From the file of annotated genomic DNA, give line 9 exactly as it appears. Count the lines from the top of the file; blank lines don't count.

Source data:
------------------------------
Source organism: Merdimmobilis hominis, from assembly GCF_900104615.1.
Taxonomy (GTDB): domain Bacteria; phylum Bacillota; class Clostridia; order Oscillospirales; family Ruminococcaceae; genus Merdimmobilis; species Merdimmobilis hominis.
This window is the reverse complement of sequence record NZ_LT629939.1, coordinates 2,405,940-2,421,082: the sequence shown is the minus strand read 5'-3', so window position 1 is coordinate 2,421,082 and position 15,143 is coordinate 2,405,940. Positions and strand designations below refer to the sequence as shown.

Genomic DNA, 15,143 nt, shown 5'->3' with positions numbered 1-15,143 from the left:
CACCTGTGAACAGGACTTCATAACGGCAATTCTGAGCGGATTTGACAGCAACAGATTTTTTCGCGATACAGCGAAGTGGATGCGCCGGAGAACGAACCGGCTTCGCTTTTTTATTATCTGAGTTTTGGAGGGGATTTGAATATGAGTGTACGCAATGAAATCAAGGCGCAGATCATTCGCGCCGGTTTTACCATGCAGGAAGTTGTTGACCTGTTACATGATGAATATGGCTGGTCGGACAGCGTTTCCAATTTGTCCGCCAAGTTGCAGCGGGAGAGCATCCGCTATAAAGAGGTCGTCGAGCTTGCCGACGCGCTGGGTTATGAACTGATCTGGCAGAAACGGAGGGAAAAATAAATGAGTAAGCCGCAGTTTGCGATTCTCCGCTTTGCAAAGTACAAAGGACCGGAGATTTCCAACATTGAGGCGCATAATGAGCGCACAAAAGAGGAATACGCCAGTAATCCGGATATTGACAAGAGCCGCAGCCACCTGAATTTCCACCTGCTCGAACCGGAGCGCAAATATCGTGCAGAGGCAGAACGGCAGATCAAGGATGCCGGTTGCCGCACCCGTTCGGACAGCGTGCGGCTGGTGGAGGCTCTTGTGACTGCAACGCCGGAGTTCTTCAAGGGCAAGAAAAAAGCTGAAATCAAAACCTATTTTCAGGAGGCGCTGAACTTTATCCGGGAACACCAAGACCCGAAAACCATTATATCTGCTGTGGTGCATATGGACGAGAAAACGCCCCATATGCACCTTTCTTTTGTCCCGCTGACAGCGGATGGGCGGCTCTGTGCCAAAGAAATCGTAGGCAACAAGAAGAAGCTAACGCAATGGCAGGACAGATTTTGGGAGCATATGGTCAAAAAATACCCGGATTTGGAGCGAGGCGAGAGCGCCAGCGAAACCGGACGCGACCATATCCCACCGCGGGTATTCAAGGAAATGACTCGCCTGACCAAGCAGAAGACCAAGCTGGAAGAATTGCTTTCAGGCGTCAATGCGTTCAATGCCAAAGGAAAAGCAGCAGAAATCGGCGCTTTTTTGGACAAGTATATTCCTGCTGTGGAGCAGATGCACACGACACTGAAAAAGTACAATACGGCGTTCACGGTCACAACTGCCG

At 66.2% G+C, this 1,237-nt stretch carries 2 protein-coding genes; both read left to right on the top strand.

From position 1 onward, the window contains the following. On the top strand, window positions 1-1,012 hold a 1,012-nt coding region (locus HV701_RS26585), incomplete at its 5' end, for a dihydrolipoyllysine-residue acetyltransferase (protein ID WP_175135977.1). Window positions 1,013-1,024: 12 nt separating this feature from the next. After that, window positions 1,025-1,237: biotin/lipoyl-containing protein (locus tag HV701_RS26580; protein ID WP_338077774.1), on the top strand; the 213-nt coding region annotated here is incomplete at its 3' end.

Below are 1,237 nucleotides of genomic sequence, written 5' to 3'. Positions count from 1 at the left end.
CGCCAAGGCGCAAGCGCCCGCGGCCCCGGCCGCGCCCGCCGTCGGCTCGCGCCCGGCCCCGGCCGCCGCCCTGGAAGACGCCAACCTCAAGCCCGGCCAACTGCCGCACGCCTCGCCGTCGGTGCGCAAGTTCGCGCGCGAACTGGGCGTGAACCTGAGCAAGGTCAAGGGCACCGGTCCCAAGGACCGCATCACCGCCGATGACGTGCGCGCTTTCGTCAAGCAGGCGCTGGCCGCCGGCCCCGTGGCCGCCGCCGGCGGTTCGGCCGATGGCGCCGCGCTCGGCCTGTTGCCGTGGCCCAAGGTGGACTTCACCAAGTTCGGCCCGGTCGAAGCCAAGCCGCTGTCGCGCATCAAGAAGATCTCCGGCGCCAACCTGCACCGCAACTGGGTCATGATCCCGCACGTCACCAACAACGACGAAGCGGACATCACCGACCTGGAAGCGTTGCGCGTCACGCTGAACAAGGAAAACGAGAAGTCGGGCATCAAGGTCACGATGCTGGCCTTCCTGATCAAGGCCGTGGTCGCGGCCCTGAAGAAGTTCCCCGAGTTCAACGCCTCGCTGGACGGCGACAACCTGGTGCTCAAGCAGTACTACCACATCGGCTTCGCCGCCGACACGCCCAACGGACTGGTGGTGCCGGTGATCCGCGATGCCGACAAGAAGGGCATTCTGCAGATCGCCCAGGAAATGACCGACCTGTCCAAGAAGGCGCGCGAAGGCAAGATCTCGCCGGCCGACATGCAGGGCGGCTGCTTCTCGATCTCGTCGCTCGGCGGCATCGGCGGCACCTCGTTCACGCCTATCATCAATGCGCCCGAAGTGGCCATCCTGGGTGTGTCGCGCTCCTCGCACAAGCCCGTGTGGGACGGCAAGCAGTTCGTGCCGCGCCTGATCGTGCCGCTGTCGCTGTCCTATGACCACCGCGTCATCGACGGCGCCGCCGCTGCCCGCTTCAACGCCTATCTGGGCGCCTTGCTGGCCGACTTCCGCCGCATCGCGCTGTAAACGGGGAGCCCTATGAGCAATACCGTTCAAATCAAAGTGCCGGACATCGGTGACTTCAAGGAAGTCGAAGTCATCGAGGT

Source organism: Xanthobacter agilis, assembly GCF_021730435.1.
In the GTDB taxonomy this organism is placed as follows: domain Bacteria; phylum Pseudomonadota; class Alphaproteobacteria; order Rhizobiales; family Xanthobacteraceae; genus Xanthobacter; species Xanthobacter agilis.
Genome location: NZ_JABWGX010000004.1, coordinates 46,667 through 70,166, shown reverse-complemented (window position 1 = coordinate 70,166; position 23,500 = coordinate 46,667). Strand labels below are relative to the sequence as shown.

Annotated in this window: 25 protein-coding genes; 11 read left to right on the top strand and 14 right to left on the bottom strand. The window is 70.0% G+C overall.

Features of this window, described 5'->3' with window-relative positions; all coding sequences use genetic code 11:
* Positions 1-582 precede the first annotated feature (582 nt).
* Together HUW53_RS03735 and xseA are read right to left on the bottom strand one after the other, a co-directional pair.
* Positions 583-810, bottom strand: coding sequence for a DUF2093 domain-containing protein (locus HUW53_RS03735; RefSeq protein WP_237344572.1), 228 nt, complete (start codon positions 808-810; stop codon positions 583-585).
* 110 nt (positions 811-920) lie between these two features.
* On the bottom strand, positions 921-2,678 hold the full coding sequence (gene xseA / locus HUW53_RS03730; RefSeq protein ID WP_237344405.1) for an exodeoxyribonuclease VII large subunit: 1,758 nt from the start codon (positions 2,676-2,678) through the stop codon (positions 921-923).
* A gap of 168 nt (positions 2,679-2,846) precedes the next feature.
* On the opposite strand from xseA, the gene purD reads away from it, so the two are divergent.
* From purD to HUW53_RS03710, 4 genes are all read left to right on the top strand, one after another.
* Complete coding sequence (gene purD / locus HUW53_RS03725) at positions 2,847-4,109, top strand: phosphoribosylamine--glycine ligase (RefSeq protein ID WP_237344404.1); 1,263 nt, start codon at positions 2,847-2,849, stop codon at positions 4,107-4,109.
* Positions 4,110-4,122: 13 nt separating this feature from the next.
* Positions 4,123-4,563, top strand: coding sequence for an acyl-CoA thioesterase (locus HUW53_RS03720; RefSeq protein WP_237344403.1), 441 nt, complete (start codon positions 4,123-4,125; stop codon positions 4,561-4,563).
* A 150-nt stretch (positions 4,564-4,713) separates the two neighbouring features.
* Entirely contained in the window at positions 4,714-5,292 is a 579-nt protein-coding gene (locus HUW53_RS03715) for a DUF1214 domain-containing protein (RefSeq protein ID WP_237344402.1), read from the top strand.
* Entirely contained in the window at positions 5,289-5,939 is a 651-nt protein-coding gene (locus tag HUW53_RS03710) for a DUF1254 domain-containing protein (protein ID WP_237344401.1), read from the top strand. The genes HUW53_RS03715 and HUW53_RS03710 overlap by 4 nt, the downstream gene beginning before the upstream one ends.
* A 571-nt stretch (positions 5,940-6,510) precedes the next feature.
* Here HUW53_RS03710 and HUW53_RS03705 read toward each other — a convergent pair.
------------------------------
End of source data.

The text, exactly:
CGCCAAGGCGCAAGCGCCCGCGGCCCCGGCCGCGCCCGCCGTCGGCTCGCGCCCGGCCCCGGCCGCCGCCCTGGAAGACGCCAACCTCAAGCCCGGCCAACTGCCGCACGCCTCGCCGTCGGTGCGCAAGTTCGCGCGCGAACTGGGCGTGAACCTGAGCAAGGTCAAGGGCACCGGTCCCAAGGACCGCATCACCGCCGATGACGTGCGCGCTTTCGTCAAGCAGGCGCTGGCCGCCGGCCCCGTGGCCGCCGCCGGCGGTTCGGCCGATGGCGCCGCGCTCGGCCTGTTGCCGTGGCCCAAGGTGGACTTCACCAAGTTCGGCCCGGTCGAAGCCAAGCCGCTGTCGCGCATCAAGAAGATCTCCGGCGCCAACCTGCACCGCAACTGGGTCATGATCCCGCACGTCACCAACAACGACGAAGCGGACATCACCGACCTGGAAGCGTTGCGCGTCACGCTGAACAAGGAAAACGAGAAGTCGGGCATCAAGGTCACGATGCTGGCCTTCCTGATCAAGGCCGTGGTCGCGGCCCTGAAGAAGTTCCCCGAGTTCAACGCCTCGCTGGACGGCGACAACCTGGTGCTCAAGCAGTACTACCACATCGGCTTCGCCGCCGACACGCCCAACGGACTGGTGGTGCCGGTGATCCGCGATGCCGACAAGAAGGGCATTCTGCAGATCGCCCAGGAAATGACCGACCTGTCCAAGAAGGCGCGCGAAGGCAAGATCTCGCCGGCCGACATGCAGGGCGGCTGCTTCTCGATCTCGTCGCTCGGCGGCATCGGCGGCACCTCGTTCACGCCTATCATCAATGCGCCCGAAGTGGCCATCCTGGGTGTGTCGCGCTCCTCGCACAAGCCCGTGTGGGACGGCAAGCAGTTCGTGCCGCGCCTGATCGTGCCGCTGTCGCTGTCCTATGACCACCGCGTCATCGACGGCGCCGCCGCTGCCCGCTTCAACGCCTATCTGGGCGCCTTGCTGGCCGACTTCCGCCGCATCGCGCTGTAAACGGGGAGCCCTATGAGCAATACCGTTCAAATCAAAGTGCCGGACATCGGTGACTTCAAGGAAGTCGAAGTCATCGAGGT